The equilibrium is disturbed every time you add another creature to your tank. That's one reason why hobbyists will tell you not to add too many new fish to a tank at once -- the biological filter may not be able to compensate rapidly enough for the increased amount of waste in the water and ammonia or nitrites will then rise quickly to deadly levels. Even if the wastes don't reach toxic levels, the rapidly changing environment can be very stressful and stress can kill the fish.

A Betta is a good "starter fish," which I define as something pretty with a strong chance of surviving in a new tank and which doesn't cost a lot of money. The beautiful male Betta splendens genuinely seem to enjoy living alone in small, shallow tanks and they can survive in a fairly broad range of environments -- although they thrive in water around 78-degrees Fahrenheit.

There are other good starter fish. Zebra Danios and White Cloud minnows are probably the best starter fish for a freshwater aquarium because they can live in filthy water and you can find them 3-for-a-dollar sometimes. [TIP-15]

For the purpose of this narrative, I'm going to assume that you've got a little Betta fish in a plastic bag, fresh from the pet store. [TIP-16]

Make sure that your iMacquarium is open and in "service mode," giving you good access to the tank. Bring your fish over to the sink, open the bag and carefully pour out the water until the level is about 2-inches over the fish's head. [TIP-17] Now carry it to your iMacquarium and dangle the bag in the tank so that it floats with the fish just below the water-line. Leave it for about a half hour. During this time, the fish should be acclimating to the water temperature and visual environment.

After a half-hour, add a few ounces of water from the tank to the bag so that the fish can get used to the water from the tank. Add another few ounces of water a half-hour later. Finally, after another half-hour you can empty the bag into the tank. [TIP-18]

It's normal for a Betta to be curious and poke his nose into every corner of the tank for awhile. It's also normal for him to seek out a hiding place and not come out for hours. Try not to make loud noises or move the tank for the next several hours -- especially do not put the top on the iMacquarium yet because the noise from that is VERY scary to a fish.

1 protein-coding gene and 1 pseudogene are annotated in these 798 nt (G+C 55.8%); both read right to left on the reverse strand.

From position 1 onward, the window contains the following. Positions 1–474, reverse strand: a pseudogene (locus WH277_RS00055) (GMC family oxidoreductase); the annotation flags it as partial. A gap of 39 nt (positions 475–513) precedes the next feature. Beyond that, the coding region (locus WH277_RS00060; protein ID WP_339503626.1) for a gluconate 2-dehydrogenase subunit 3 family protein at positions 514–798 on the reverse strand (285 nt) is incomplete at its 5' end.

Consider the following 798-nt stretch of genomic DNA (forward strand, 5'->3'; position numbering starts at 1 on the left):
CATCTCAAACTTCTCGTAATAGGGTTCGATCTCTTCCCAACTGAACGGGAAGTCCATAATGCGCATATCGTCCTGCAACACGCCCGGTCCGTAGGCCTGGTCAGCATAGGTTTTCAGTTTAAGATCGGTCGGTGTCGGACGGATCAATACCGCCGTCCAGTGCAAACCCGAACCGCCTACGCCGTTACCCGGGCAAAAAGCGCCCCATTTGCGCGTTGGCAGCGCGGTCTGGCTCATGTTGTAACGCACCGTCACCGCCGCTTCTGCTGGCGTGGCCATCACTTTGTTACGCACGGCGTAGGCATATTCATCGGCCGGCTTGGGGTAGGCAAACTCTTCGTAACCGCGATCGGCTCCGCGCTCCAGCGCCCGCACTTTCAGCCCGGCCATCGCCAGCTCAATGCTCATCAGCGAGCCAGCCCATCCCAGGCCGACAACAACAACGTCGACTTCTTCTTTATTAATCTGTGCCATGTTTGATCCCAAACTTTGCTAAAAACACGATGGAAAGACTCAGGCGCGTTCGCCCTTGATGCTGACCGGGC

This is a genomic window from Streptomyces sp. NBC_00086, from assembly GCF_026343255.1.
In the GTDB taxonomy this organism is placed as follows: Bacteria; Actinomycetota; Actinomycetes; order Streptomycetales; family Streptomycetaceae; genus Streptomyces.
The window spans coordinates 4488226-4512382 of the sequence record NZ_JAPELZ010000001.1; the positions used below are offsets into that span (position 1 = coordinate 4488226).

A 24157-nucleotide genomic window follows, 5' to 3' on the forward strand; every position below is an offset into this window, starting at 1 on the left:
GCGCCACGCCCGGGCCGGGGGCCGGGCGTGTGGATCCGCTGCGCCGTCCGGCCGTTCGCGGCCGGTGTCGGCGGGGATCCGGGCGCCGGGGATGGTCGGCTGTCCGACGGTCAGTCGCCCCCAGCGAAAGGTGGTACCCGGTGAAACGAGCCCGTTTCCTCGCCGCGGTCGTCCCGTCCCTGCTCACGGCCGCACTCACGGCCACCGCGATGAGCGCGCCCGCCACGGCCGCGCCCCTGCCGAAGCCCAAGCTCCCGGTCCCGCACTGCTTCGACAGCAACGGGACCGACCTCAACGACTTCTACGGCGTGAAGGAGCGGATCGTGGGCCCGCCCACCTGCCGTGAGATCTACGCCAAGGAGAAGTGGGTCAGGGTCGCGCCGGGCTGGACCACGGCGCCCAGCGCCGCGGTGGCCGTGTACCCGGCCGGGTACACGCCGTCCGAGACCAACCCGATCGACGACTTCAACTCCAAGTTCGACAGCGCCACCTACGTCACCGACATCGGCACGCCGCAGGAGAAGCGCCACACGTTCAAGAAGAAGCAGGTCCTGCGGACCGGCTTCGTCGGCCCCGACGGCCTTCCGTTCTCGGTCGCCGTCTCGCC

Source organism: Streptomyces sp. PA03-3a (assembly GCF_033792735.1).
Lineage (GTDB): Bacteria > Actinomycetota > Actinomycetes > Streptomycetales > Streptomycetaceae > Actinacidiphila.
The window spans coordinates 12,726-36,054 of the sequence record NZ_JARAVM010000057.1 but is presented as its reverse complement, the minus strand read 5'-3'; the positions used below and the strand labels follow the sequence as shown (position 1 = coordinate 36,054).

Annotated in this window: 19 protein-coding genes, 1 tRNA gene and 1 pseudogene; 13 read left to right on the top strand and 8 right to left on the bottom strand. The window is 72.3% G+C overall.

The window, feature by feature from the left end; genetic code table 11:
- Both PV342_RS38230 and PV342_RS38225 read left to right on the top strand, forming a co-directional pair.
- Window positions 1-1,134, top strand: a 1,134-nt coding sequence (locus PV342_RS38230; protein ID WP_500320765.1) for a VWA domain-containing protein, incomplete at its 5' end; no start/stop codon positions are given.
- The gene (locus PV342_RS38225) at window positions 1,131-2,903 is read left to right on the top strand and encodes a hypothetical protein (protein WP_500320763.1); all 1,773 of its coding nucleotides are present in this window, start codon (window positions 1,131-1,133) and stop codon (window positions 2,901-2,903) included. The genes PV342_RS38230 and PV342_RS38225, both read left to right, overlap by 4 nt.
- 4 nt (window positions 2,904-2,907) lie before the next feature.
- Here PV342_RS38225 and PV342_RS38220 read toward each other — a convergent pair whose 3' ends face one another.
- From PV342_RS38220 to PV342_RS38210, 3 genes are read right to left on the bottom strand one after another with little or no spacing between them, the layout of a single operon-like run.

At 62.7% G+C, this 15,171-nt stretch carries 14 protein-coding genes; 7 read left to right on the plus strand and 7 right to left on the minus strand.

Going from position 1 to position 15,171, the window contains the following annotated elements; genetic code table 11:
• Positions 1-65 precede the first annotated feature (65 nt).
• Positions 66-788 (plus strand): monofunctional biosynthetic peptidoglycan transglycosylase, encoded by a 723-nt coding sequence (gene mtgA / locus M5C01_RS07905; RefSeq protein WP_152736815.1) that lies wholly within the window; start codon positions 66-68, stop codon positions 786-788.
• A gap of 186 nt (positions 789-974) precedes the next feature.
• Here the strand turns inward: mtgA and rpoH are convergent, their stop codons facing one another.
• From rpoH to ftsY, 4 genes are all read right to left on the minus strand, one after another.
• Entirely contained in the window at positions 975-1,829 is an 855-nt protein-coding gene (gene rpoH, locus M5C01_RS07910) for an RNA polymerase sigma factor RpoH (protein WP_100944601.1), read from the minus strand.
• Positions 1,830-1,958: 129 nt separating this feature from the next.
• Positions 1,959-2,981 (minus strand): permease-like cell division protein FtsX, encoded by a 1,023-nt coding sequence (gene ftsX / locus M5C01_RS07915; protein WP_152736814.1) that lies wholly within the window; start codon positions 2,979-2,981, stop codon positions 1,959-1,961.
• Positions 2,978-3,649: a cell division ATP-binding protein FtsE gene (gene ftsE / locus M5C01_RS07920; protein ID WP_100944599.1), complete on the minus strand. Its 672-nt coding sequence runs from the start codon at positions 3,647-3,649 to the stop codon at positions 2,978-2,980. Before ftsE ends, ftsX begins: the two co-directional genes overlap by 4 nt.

There are always tweaks that people make to an iMacquarium even after the fish is in it. Make whatever adjustments you need to make very slowly and over the course of several hours or days if you can. If your Betta learns to associate your presence with scary noises and giant hands invading its territory then it's going to hide whenever it sees you and that's not fun.

Feed your Betta once or twice each day. Use a floating pellet food to monitor his eating habits and because sinking food will rot on the bottom of the tank. Keep his meals at no more than 5 pellets per serving. You can also give your Betta a treat of freeze-dried bloodworms once or twice a week to vary his diet. Try not to feed him too much -- his stomach is roughly the size of his eye, but he won't know when to stop eating.

For a few weeks the water in the tank is going to undergo the dreaded new tank syndrome. The water may get cloudy and clear up several times or it may remain clear throughout the process. Don't change the water filter during this period -- it provides a good surface area for bacteria to grow. You can add more 'Zyme every few days with the hope that it will speed up the cycle.

Leave the top off of the case until the biological filter has been established to ease water changes. You should change 20-30% of the water every day and monitor the ammonia and nitrite levels in the tank. You can also add a product like AmQuel Plus to make it more tolerable for your fish. The trade-off with products like AmQuel is that false ammonia levels may be reported by test kits so you may not be able to tell when the biological filter is established.

When your biological filter has been established, the ammonia and nitrite levels will consistently measure zero. Then you can safely switch to a weekly 20% water change. [TIP-19] Until that equilibrium has been reached, your Betta will be enduring very stressful changes in water conditions and there will probably be extended periods where he mopes on the bottom or floats in a corner or doesn't eat.

If your Betta is sitting on the bottom and not moving, don't tap at the side of the tank to see if he's alive -- just peek at his gills or mouth and you should see a flutter every once in awhile. Some Bettas like to hang out on the bottom or the water temperature may be too cool or he could be stressed from high ammonia or nitrite levels. Test the water. Change some water.

Those first weeks are challenging, but with time, effort and care you can have a happy healthy iMacquarium buddy with a much easier maintenance routine.

If you have any questions, don't forget your greatest resource: a Google search. Good luck!